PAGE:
If an item is worth paying to store, it is worth protecting with insurance. Theft, fire and other disasters can occur at even the best-run storage facilities, so it is very important to find out what types of losses would be covered by the facility, so you can determine if you need any supplemental insurance.

The article suggests you ensure that your insurance needs are met by examining the following:

Find out if you have off-premises protection through other policies – your homeowners or renters insurance could protect your belongings against fire damage, theft, tornadoes, and other disasters listed in the policy. Off-premises coverage varies and there are likely limits, so get all the details on these first.

The article recommends you also find out what kind of insurance is offered for purchase through the facility, keeping in mind that they too will also have limits on the value that they will insure.

If you will be storing very expensive items like artwork or jewelry, you may also want to purchase a floater to extend the protection to cover those items.

Also keep in mind that most policies will not cover does damage caused by flooding, earthquakes, mold, mildew, vermin, or poor maintenance.

Get more tips on insurance, credit ratings,

identity theft information, retirement and real estate at the Equifax Finance blog.

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Rising Prices, Low Inventory – Buy Before the Storm

Housing market predictions for 2013Have you noticed something about local real estate? Perhaps something with how prices have risen about five percent over the past year, but there are less and less homes coming onto the market? While this may be due to the traditional shift of winter to spring, where lots of homes jump onto market as homeowners get ready to shuffle things up in time for the new school year, there may be a bigger problem – inventories have only been shrinking in the past two years.

With national databases of homes like those on Realtor.com having shrunk as much as 40 percent from two years ago, The Equifax Finance Blog gives some helpful hints for searching for homes this year and getting the best deal possible, in the article, “

Low Inventories May Hurt Spring Real Estate Market.” With the market about to heat up for spring and less supply available due to increased demand, the article suggests that now is the time to shop for a home before prices leap any higher.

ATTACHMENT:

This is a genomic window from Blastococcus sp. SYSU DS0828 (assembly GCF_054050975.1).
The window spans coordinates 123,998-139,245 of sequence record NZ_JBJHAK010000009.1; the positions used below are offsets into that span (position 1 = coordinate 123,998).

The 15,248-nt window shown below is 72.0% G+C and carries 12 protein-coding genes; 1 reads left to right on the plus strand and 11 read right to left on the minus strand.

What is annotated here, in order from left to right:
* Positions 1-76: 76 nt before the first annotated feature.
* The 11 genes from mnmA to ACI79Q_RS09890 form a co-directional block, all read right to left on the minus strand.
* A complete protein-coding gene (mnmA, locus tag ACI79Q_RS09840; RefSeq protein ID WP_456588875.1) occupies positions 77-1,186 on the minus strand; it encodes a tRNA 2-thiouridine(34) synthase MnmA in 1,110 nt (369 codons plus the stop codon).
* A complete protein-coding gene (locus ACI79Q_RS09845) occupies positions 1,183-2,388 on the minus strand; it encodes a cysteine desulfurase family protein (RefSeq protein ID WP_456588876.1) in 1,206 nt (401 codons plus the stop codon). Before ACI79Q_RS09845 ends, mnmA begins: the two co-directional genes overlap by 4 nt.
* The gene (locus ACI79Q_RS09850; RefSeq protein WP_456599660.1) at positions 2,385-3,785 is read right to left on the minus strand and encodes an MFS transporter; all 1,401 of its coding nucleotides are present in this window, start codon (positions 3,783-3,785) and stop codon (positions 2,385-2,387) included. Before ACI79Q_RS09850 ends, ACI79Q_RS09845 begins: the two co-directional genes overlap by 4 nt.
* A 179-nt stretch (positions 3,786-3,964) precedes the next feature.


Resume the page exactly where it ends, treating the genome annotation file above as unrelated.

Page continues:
In addition to shining a light on why inventories are down, the article suggests that buyers who want a new home this year should:

  • Increase your down payment as much as you can, even if your lender doesn’t require it. A larger down payment earns points with sellers, especially if you are competing against investors paying all cash.
  • If you are in the market for a foreclosure or short sale, hire a Realtor certified in distress sales. Look for an agent with the letters “SFR” after his or her name.

The full article has lots more tips, and you can find ways to avoid debt, boost your

credit ratings and more on the Equifax Finance Blog!

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Resolve to Pay Off Holiday Debt Early

Holiday debt and ID theft protectionThe fun-filled holiday season has come and gone, and while the after-effects of so many great times may be priceless, too much holiday spending may have left your wallet a little lighter than you had hoped this New Year. January tends to bring out the best in people, as thousands resolve to get healthier, stop a bad habits, etc. So why not resolve to pay off some of your holiday debt sooner rather than later? After all, you don’t want interest rates to add a ‘ba-hum bug’ theme to the holidays in 2013!

If you are interested in paying off some holiday debt, the experts at the Equifax Finance Blog are here for you! Check out their recent blog called, “

Paying Off Holiday Debt.” This article gives a few steps to start your year off right and pay down your seasonal debt.

One important step is to stop spending money now! It may sound simple, but many people do not realize how much frivolous spending holds them back from paying off debt. So this weekend instead of going out to the movie theater, grab your significant other or friend and have a nice movie night at home. You might find its more fun anyway!

Next, you need to survey the damage. Get your bills together and try to assess how much debt you have accrued. This is the perfect time of year to review your credit report while you’re at it. Then you can make sure you have the whole picture and make a plan for what to do next. Checking your credit report is also great for

identity theft information; you can be sure all of the debt incurred over the holidays was legitimately from you and take action immediately if you find your information has be stolen.

For the remaining steps to clean up your holiday debt, please take a look at the Equifax Finance Blog today! Then be sure to look around the site for other fantastic articles concerning credit scores, ID theft protection, financial tips and much more!